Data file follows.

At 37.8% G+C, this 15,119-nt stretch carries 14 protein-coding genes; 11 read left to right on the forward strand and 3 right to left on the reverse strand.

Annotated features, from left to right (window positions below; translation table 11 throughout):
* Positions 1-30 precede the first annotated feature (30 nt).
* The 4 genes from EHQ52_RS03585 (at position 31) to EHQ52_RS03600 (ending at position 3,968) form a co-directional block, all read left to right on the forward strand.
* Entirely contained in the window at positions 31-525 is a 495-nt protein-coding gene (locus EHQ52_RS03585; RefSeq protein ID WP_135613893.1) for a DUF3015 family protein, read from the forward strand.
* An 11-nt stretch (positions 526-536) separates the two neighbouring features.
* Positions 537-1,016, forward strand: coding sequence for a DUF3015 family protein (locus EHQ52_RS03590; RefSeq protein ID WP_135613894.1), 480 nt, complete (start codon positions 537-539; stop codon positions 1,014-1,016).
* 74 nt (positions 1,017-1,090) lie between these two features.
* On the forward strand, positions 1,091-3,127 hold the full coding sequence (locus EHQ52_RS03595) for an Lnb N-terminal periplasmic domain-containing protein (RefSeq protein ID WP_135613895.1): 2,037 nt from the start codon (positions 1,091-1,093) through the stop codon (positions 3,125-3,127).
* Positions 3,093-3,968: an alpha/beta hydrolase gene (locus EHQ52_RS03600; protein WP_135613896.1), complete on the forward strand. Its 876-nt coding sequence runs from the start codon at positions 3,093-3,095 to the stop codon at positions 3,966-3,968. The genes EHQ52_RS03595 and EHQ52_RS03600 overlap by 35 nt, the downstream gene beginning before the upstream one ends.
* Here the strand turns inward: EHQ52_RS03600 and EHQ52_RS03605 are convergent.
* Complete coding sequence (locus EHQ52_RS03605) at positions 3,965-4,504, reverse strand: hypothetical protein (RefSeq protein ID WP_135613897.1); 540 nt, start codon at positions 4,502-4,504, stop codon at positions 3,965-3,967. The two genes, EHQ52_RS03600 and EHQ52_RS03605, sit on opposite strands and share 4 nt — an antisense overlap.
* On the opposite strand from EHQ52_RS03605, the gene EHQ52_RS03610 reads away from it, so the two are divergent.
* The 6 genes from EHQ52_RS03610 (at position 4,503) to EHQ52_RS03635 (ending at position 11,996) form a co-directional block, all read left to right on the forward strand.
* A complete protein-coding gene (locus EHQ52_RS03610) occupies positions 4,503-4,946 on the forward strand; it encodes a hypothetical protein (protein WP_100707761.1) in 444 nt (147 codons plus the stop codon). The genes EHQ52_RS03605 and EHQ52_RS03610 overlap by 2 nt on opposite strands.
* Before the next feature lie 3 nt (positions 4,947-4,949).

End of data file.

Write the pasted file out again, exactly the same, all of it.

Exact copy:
At 37.8% G+C, this 15,119-nt stretch carries 14 protein-coding genes; 11 read left to right on the forward strand and 3 right to left on the reverse strand.

Annotated features, from left to right (window positions below; translation table 11 throughout):
* Positions 1-30 precede the first annotated feature (30 nt).
* The 4 genes from EHQ52_RS03585 (at position 31) to EHQ52_RS03600 (ending at position 3,968) form a co-directional block, all read left to right on the forward strand.
* Entirely contained in the window at positions 31-525 is a 495-nt protein-coding gene (locus EHQ52_RS03585; RefSeq protein ID WP_135613893.1) for a DUF3015 family protein, read from the forward strand.
* An 11-nt stretch (positions 526-536) separates the two neighbouring features.
* Positions 537-1,016, forward strand: coding sequence for a DUF3015 family protein (locus EHQ52_RS03590; RefSeq protein ID WP_135613894.1), 480 nt, complete (start codon positions 537-539; stop codon positions 1,014-1,016).
* 74 nt (positions 1,017-1,090) lie between these two features.
* On the forward strand, positions 1,091-3,127 hold the full coding sequence (locus EHQ52_RS03595) for an Lnb N-terminal periplasmic domain-containing protein (RefSeq protein ID WP_135613895.1): 2,037 nt from the start codon (positions 1,091-1,093) through the stop codon (positions 3,125-3,127).
* Positions 3,093-3,968: an alpha/beta hydrolase gene (locus EHQ52_RS03600; protein WP_135613896.1), complete on the forward strand. Its 876-nt coding sequence runs from the start codon at positions 3,093-3,095 to the stop codon at positions 3,966-3,968. The genes EHQ52_RS03595 and EHQ52_RS03600 overlap by 35 nt, the downstream gene beginning before the upstream one ends.
* Here the strand turns inward: EHQ52_RS03600 and EHQ52_RS03605 are convergent.
* Complete coding sequence (locus EHQ52_RS03605) at positions 3,965-4,504, reverse strand: hypothetical protein (RefSeq protein ID WP_135613897.1); 540 nt, start codon at positions 4,502-4,504, stop codon at positions 3,965-3,967. The two genes, EHQ52_RS03600 and EHQ52_RS03605, sit on opposite strands and share 4 nt — an antisense overlap.
* On the opposite strand from EHQ52_RS03605, the gene EHQ52_RS03610 reads away from it, so the two are divergent.
* The 6 genes from EHQ52_RS03610 (at position 4,503) to EHQ52_RS03635 (ending at position 11,996) form a co-directional block, all read left to right on the forward strand.
* A complete protein-coding gene (locus EHQ52_RS03610) occupies positions 4,503-4,946 on the forward strand; it encodes a hypothetical protein (protein WP_100707761.1) in 444 nt (147 codons plus the stop codon). The genes EHQ52_RS03605 and EHQ52_RS03610 overlap by 2 nt on opposite strands.
* Before the next feature lie 3 nt (positions 4,947-4,949).